Asyamov Sergey Aleksandrovich
(19.10 (01.11) .1907–30.04.1942)
Soviet polar pilot ,
the Soviet Union.
Born in Krasnoyarsk in the family of a worker.
From the age of 15 he began to work first as an agricultural
worker, then as a fitter at a telephone exchange.
After graduating from the Yeisk Naval Aviation School in 1931, he
served as an instructor pilot, since 1933 he has been a pilot of the
Civil Air Fleet, and since 1935 - a pilot of the Lena Aviation Group
of the Central Marine Route.
Peaceful, but very difficult routes were a real school for future
Asyamov, who had successfully mastered six types of aircraft by
the end of the 1930s, flew on one of these lines.
On July 14, 1940, Asyamov’s crew flew in his car from Chokurdakh
The water area of the Sangar airport, where the plane was
supposed to refuel, was occupied by barges.
Landing in the middle of the river was difficult due to the lack
of landmarks, and Asyamov decided to fly to Yakutsk without landing.
Having calculated that he would not have enough 10 minutes of
light time, he decided to warn about it on the radio Yakutsk
However, due to a radio transmitter failure, the communication
session did not take place.
In addition, the head wind intensified, and only 42 minutes after
the sunset came to Yakutsk.
I had to sit down in the dark on the mirror-like surface of the
water, being guided along the distant, almost invisible shores of
Under these conditions, it was impossible to accurately determine
the distance to the water, and the plane splashed down roughly,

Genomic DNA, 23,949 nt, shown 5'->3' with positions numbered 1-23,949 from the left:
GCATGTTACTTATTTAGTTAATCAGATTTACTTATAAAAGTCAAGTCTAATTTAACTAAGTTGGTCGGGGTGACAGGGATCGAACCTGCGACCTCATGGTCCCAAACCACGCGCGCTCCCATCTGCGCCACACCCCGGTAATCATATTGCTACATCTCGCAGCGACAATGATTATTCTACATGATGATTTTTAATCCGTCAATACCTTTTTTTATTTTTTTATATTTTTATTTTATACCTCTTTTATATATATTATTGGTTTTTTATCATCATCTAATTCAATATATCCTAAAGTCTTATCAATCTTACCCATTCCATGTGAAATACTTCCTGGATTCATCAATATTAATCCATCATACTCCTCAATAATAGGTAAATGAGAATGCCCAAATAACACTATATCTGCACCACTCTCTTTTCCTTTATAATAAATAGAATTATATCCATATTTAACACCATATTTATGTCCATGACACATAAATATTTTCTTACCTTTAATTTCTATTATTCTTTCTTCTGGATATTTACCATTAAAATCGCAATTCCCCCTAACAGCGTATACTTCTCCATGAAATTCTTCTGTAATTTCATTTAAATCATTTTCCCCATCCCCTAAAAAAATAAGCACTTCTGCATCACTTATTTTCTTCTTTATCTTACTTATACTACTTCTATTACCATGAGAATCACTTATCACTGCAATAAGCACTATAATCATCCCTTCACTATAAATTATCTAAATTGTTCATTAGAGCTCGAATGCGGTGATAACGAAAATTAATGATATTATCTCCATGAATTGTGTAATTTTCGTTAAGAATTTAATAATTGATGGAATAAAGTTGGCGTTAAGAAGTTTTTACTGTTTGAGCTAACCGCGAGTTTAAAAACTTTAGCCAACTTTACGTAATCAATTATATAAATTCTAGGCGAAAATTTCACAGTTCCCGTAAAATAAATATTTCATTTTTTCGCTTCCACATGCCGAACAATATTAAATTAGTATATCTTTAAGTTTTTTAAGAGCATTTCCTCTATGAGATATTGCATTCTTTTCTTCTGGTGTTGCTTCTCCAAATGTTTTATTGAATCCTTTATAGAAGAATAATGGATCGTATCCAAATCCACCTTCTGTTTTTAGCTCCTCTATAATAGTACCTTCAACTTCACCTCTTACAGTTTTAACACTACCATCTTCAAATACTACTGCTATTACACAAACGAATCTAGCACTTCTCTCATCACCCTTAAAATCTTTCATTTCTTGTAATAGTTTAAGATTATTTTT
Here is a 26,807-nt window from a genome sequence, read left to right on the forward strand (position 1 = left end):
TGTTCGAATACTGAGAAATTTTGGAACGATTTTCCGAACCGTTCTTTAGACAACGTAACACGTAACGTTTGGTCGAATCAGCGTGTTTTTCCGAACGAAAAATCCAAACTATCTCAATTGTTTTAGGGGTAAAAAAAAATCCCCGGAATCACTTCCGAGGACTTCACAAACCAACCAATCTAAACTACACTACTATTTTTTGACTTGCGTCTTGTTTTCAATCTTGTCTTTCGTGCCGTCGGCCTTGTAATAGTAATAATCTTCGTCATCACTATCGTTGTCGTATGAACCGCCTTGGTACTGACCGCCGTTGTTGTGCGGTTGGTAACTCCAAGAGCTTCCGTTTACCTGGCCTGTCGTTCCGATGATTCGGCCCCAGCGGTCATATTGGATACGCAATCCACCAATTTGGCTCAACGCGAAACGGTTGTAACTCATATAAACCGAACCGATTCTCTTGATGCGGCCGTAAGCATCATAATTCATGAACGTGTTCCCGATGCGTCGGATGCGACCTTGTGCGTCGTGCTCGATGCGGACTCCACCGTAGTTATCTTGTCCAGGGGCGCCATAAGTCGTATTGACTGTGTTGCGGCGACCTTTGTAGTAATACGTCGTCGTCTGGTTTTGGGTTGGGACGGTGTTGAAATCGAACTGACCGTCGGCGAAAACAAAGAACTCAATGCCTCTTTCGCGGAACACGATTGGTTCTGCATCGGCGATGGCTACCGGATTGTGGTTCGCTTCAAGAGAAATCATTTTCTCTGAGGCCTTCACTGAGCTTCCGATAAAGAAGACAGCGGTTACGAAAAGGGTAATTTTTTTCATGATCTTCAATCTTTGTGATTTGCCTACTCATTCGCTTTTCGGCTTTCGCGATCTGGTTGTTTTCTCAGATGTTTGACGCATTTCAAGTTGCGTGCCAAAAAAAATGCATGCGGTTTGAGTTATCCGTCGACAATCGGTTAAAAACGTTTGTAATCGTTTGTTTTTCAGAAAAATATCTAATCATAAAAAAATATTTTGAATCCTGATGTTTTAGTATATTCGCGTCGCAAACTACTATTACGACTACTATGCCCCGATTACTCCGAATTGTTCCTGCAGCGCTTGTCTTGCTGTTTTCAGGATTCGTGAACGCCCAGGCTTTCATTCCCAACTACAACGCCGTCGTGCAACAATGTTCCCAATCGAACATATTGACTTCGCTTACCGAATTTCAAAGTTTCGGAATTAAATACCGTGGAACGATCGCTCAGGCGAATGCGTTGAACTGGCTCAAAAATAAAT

However, thanks to Asyamov's high flying art, the car, cargo and
seven passengers were rescued.
This case was interpreted somewhat differently in the order of
the commander of the Lena group of polar aviation No. 184 dated July
25, 1940: “On July 14, an N-205 aircraft under the control of a 1st
class pilot of the Moscow Air Group Sergei Aleksandrovich Asyamov
crashed in the Yakutsk port.
Pilot Asyamov showed indiscipline unacceptable in aviation,
grossly violated the flight service instruction, showed unnecessary
haste, did not carry out the necessary route calculation before
departure from Dzhardzhan port, made a mistake in the Yakutsk port
after sunset and complicated landing conditions in the twilight made
a mistake in engineering piloting.
An expensive materiel has been put out of action for a long time”. In the order the accident was called an accident, but in reality
it was not a very big breakdown, the car was restored, and in August
1940 she flew.
Since July 1941, Asyamov on the fronts of the Great Patriotic
By January 1942, he made 48 sorties.
His crew dropped 100 tons of bombs on the enemy, causing great
damage in manpower and equipment, scattered over the territory
occupied by the enemy, more than 3 million leaflets.
He flew in the sky over the besieged Leningrad, fought on the
Volkhov and the North-Western fronts, led the caravans of our
military ships on the northern seas.
On April 30, 1942, Asyamov was one of the best long-range
aviation pilots, being on a business trip to Great Britain to
prepare the secret flight of USSR Minister of Foreign Affairs V.M.
Molotov, with a diplomatic mission to the United States,
tragically died in a plane crash.
By decree of the Presidium of the Supreme Soviet of the USSR
dated June 20, 1942, for exemplary performance of the combat tasks
of the command on the front of the struggle against the German
fascist invaders and the courage and heroism shown to Major Asyamov